Title: Sequence diversity of read through protein of Midwestern isolates of Soybean dwarf virus Authors
|Thekkeveetil, T - UNIV. OF ILLINOIS|
Submitted to: Phytopathology
Publication Type: Abstract Only
Publication Acceptance Date: August 1, 2007
Publication Date: August 1, 2007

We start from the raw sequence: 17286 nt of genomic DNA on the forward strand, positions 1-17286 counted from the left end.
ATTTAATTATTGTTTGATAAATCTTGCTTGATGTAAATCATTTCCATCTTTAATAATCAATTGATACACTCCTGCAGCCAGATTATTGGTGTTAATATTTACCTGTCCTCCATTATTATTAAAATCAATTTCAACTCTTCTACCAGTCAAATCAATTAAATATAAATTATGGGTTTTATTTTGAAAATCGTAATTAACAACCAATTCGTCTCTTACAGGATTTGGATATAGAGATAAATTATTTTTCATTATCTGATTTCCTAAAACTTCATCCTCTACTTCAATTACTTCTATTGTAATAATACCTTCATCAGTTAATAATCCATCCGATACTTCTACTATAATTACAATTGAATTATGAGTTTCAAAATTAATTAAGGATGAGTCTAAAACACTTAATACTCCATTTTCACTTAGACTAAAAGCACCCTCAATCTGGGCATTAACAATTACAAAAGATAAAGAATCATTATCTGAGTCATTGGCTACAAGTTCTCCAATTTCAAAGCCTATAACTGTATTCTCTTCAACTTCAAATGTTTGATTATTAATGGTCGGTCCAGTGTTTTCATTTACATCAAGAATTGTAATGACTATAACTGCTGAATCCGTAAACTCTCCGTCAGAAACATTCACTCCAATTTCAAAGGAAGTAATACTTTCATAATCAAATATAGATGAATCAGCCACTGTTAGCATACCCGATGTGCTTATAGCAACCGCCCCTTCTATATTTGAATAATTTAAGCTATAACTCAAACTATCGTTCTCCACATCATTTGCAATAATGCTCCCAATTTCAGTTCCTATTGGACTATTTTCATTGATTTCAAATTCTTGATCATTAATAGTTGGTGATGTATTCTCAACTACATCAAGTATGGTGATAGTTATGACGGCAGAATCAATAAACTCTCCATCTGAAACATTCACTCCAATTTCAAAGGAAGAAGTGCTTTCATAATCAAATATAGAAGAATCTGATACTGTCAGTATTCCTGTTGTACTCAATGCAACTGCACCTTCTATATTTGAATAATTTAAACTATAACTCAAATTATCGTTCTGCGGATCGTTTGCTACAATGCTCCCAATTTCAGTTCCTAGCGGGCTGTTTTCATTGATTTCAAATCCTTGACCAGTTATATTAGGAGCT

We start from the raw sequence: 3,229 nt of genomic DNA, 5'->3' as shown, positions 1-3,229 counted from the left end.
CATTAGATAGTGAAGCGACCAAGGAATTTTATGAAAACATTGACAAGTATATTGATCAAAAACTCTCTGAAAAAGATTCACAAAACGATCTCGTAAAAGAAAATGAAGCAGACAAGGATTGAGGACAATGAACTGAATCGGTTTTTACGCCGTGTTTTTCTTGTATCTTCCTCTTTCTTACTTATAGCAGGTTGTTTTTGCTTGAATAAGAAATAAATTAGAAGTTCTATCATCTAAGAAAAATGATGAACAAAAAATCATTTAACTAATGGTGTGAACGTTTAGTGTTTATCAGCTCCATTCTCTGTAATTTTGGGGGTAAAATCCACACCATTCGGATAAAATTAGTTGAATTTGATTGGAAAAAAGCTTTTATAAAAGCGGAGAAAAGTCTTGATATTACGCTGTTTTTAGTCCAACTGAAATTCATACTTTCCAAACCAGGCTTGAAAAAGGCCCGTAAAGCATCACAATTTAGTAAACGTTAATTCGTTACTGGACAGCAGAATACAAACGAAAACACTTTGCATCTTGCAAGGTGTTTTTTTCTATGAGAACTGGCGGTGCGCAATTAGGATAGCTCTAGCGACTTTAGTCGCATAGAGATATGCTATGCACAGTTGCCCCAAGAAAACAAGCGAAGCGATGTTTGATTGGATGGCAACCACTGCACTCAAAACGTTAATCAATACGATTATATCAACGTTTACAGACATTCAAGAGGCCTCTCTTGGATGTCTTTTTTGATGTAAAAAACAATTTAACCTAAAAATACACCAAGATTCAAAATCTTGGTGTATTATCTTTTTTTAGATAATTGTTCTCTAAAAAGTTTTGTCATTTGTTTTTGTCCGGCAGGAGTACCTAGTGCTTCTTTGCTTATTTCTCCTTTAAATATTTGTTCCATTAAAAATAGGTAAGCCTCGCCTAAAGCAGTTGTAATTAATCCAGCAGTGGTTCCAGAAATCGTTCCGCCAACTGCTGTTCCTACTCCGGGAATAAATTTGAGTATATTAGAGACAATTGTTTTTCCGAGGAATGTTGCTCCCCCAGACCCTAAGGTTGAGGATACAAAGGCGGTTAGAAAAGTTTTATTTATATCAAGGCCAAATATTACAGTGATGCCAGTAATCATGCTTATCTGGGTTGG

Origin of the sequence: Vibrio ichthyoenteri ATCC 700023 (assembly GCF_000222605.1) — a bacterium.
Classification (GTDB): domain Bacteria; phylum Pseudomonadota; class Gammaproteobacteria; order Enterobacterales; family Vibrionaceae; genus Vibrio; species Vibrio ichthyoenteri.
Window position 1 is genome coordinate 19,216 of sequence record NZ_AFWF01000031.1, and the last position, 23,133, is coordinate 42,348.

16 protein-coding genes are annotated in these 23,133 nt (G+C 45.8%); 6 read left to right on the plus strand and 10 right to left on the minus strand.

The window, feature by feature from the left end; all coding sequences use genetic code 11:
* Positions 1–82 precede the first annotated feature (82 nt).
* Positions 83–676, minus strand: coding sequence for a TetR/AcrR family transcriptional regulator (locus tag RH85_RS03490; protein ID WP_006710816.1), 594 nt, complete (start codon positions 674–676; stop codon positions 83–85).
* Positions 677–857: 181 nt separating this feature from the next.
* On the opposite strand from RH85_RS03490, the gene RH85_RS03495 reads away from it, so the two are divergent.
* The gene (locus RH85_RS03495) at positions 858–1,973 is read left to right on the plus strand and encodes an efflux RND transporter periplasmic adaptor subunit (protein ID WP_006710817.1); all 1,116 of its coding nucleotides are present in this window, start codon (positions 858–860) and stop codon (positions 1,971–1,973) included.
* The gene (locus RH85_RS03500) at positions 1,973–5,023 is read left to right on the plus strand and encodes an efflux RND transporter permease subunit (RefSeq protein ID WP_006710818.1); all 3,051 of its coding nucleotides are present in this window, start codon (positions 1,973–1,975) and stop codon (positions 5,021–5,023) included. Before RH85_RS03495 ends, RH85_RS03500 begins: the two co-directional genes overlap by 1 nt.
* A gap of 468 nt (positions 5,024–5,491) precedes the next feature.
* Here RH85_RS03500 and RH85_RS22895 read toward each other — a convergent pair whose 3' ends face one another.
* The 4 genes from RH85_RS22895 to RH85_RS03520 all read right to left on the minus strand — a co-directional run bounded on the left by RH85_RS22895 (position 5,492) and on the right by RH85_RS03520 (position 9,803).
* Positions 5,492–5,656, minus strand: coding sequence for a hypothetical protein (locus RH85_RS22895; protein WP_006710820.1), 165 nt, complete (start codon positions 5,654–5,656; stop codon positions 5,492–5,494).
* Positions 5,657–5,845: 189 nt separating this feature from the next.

Citation: Thekke Veetil, T., Domier, L.L. 2007. Sequence diversity of read through protein of Midwestern isolates of Soybean dwarf virus [abstract]. Phytopathology. 97(7):S114. Technical Abstract: Soybean dwarf virus (SbDV) is a single-stranded positive-sense RNA virus first identified in cultivated soybean (Glycine max L.) in Japan. The virus has been reported to cause significant yield losses, up to 40 percent in Northern Japan. Like other members of the Luteoviridae, SbDV is phloem limited and aphid transmitted in a persistent, circulative and nonpropagative manner. The readthrough protein (RTP), a minor component of viral capsids, is composed of the coat protein (CP) with a c-terminal extension called the readthrough domain (RTD), which is believed to have a significant role in aphid transmission of luteoviruses. This study was conducted to analyze the amino acid sequence diversity of CP and RTD of clover and soybean isolates collected from two Midwestern states, Illinois and Wisconsin. Total RNA was extracted and reverse transcribed to first strand cDNA. The region encoding RTP was amplified and sequenced. Analysis of predicted amino acids of 16 SbDV isolates revealed that the CP region was conserved, and that the RTD was more diverse. A total of 33 amino acid changes were observed in the RTD of the 16 isolates compared to two in CP sequences. Nucleotide sequence identity ranged from 95 to 99%. Phylogenetic analysis of both amino acid and nucleotide sequences showed two distinct clusters of SbDV isolates.